A phrase kept recurring as I read Homelight: Poems, the new collection by poet Lola Haskins. The phrase is “looking slant.”
It has many meanings, like taking or presenting a particular view or approach, or representing a particular political or philosophical position, or understanding something from a particular vantage point.
Applied to these 48 poems (or 60, if you add the grouped poems), “looking slant” is not so much articulating a specific worldview or philosophy but instead casting a very different eye in very different ways. And it sneaks up on you. You think you’re experiencing a poem just like you experienced the one you just read, and then Haskins subtly shifts gears. She has a focused eye for what she writes about, but it’s a focus that changes with each subject and each poem.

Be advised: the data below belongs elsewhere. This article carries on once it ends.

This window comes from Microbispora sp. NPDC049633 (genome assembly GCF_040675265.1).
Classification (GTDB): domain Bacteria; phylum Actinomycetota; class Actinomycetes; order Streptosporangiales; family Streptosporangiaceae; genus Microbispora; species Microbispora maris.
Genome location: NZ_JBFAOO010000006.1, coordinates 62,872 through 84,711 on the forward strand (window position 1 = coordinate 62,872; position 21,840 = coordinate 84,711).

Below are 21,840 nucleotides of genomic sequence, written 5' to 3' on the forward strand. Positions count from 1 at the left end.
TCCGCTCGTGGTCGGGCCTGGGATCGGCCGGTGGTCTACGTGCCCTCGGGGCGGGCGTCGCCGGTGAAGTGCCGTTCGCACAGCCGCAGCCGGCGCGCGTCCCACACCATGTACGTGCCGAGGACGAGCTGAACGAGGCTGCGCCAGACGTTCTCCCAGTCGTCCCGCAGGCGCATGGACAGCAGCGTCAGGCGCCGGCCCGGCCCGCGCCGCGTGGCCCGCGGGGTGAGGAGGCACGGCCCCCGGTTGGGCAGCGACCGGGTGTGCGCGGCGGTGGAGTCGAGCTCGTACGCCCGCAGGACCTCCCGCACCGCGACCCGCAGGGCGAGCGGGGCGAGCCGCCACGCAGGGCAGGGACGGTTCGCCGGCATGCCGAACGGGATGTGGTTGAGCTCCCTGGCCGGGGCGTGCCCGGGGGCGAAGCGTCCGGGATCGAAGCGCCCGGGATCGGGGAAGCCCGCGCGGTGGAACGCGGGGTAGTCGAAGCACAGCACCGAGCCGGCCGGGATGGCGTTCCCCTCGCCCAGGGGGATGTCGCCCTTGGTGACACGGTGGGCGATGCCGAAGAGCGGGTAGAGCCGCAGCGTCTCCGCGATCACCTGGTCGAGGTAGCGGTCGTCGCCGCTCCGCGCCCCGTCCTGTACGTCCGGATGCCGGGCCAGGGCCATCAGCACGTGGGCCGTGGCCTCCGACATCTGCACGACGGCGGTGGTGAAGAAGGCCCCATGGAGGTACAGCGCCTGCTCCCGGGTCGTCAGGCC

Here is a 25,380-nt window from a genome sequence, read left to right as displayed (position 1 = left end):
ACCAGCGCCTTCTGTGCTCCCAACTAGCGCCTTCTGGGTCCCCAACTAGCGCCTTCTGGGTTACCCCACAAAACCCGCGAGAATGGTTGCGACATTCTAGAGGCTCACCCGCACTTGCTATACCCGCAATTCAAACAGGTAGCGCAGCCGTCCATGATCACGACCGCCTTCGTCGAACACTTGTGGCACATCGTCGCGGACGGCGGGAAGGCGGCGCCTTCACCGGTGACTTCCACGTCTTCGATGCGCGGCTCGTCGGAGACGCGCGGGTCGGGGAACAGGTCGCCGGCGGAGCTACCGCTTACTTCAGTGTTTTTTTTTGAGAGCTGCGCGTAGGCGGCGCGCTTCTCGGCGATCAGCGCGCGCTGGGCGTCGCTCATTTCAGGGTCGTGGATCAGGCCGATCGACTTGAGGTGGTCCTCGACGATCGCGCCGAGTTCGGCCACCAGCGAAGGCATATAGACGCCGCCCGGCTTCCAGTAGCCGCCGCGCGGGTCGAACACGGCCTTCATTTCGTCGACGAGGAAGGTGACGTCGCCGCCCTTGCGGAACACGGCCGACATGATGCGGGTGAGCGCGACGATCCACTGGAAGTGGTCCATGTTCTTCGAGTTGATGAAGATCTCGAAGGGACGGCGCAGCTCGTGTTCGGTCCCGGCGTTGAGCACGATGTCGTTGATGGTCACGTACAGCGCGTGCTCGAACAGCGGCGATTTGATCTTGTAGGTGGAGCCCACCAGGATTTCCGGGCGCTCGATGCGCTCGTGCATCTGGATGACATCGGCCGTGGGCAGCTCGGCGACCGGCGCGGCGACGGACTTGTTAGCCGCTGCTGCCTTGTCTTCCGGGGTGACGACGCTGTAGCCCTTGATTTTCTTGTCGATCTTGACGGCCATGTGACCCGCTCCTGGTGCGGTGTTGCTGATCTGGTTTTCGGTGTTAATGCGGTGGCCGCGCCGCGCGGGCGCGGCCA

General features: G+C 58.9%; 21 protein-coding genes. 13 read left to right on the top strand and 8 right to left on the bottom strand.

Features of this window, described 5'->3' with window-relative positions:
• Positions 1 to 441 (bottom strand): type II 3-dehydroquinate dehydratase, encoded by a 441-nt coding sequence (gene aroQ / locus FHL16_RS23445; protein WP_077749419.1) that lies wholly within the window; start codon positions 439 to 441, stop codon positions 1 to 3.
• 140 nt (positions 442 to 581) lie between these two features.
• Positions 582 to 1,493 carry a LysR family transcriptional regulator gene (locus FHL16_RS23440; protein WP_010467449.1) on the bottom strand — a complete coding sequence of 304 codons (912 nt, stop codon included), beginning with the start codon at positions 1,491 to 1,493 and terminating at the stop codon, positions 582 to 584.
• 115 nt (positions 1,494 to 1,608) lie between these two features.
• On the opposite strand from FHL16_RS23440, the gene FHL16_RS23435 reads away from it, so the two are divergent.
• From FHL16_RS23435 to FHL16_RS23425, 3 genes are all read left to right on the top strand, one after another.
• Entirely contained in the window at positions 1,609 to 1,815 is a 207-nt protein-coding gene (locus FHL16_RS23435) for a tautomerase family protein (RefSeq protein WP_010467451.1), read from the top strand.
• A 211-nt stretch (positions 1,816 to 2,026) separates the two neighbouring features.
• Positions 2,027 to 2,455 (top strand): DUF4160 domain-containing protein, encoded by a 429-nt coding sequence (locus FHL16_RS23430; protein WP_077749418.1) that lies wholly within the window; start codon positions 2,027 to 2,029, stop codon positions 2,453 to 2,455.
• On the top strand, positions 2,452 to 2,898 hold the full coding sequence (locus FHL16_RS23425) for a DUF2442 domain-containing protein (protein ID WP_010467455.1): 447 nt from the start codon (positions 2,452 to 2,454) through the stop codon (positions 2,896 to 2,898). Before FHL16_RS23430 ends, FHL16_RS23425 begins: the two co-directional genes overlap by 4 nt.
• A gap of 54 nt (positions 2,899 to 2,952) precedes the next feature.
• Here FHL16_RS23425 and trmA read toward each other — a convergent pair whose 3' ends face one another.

To continue reading, please see my post today at Tweetspeak Poetry.
Some Tuesday Readings
“Plato’s Pumpkins” and “All Hallows’ Rune” – poems by Leland James at Society of Classical Poets.
Days of the Dead – poem by Michael Dickel at The Wombwell Rainbow (Paul Brookes).
A Guide to Reading Ghost Stories with Russell Kirk – Robert Woods at The Imaginative Conservative.
Can You Halloween Haiku? – Tweetspeak Poetry.
Review: Watership Down, the Graphic Novel – Carolyn Leiloglou at Story Warren.